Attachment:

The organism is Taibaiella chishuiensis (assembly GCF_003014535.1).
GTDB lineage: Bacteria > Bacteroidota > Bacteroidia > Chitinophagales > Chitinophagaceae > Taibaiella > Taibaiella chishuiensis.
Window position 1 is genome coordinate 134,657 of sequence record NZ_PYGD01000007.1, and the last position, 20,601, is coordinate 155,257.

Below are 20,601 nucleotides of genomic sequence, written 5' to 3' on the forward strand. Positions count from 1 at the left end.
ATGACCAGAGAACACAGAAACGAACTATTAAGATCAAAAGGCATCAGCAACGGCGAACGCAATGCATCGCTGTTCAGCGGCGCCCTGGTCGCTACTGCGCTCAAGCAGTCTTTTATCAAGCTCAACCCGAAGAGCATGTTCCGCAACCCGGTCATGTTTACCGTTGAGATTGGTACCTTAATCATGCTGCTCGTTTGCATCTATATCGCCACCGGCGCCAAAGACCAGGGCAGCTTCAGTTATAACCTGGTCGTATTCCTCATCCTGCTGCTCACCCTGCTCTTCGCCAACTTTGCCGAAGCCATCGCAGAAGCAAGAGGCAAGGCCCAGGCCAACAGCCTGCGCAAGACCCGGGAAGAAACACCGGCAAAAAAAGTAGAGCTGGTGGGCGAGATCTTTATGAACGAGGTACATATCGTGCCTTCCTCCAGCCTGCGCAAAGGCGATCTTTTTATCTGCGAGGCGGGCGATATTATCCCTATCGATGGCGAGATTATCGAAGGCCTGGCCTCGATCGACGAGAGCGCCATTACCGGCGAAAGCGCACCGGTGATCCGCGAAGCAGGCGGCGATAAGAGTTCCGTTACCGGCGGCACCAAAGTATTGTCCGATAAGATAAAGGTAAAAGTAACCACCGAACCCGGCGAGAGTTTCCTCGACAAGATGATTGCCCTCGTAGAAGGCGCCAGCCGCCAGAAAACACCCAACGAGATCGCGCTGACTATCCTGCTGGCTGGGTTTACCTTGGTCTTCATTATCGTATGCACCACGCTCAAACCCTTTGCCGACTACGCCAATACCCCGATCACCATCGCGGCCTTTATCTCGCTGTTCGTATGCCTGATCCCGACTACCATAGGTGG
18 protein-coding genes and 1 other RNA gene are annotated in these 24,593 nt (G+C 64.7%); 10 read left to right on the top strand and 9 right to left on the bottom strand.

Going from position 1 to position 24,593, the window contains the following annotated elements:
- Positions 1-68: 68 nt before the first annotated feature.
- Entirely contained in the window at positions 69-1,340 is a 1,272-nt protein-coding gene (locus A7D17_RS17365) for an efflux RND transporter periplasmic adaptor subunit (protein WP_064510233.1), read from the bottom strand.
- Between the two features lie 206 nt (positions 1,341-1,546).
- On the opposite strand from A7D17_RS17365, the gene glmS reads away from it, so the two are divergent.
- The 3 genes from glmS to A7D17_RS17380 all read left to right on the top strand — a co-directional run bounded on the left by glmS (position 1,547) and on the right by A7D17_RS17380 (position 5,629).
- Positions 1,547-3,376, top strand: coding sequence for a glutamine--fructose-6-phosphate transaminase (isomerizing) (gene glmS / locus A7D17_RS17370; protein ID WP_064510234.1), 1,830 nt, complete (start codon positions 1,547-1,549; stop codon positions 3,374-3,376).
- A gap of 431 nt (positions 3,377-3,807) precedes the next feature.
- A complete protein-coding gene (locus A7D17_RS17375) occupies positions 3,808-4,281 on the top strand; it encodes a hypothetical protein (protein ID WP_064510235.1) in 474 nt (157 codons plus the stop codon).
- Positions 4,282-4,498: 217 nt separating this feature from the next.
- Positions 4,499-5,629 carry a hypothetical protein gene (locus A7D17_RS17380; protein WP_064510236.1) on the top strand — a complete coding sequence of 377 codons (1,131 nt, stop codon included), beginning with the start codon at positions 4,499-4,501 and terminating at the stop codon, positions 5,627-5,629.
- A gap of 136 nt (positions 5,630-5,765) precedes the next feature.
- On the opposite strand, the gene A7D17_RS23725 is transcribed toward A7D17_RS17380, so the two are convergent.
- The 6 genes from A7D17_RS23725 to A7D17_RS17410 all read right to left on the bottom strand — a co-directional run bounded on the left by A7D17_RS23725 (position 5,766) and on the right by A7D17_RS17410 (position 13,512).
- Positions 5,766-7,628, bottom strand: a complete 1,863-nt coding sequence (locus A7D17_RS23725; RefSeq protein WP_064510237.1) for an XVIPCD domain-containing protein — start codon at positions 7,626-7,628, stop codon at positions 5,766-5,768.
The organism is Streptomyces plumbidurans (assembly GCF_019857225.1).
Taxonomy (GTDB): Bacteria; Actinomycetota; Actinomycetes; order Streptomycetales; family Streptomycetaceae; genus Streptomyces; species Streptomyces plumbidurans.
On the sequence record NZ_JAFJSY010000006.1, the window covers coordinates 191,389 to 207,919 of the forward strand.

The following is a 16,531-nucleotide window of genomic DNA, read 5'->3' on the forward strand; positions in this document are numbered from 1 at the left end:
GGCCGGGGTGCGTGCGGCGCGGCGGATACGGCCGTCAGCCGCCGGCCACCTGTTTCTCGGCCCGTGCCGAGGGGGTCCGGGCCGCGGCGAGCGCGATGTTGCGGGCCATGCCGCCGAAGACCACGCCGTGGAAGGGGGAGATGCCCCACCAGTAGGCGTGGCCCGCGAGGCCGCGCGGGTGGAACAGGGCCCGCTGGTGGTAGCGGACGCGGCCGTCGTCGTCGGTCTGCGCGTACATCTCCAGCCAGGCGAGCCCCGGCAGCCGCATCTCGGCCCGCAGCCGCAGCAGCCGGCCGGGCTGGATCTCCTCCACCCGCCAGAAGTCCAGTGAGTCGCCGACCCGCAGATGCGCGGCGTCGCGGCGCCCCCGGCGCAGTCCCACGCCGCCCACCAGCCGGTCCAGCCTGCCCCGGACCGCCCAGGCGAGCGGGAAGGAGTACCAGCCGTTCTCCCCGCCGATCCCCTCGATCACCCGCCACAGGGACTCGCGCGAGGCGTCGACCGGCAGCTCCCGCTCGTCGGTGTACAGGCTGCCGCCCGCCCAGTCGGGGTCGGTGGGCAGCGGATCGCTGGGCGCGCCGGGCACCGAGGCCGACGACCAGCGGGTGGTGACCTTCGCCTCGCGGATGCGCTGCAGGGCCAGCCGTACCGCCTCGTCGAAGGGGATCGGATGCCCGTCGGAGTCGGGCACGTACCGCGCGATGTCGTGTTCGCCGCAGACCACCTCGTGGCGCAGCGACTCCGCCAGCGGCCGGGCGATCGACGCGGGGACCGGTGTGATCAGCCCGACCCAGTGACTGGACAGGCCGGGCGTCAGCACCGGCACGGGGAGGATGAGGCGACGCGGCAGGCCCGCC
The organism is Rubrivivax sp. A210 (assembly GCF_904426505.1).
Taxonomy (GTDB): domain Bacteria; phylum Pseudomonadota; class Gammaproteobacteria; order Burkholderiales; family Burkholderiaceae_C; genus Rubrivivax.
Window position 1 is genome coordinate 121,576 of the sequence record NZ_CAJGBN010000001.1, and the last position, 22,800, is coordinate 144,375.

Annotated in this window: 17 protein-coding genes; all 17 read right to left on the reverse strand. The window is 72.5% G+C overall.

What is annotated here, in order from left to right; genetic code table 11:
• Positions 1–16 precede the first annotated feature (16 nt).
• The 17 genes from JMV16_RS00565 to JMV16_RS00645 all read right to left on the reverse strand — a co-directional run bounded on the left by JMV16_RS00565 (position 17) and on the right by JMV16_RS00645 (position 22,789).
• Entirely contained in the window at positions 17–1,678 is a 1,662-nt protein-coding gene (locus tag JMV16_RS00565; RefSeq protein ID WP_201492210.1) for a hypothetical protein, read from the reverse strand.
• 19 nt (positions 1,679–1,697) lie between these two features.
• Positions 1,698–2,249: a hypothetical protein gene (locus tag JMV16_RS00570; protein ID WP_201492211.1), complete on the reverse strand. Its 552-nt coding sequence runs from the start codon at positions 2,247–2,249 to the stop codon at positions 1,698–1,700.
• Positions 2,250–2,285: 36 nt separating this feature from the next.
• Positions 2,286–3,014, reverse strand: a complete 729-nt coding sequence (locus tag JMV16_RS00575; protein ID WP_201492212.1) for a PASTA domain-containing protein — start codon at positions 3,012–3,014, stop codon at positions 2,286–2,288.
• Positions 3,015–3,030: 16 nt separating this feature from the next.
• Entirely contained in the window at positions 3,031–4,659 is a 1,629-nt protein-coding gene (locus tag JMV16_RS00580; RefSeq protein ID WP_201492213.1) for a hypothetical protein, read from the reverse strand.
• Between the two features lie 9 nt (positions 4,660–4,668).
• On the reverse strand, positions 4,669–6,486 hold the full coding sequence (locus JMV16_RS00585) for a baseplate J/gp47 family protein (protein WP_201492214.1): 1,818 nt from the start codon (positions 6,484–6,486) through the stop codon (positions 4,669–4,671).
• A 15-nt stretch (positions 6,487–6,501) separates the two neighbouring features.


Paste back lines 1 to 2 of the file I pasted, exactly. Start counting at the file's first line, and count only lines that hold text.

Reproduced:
The organism is Taibaiella chishuiensis (assembly GCF_003014535.1).
GTDB lineage: Bacteria > Bacteroidota > Bacteroidia > Chitinophagales > Chitinophagaceae > Taibaiella > Taibaiella chishuiensis.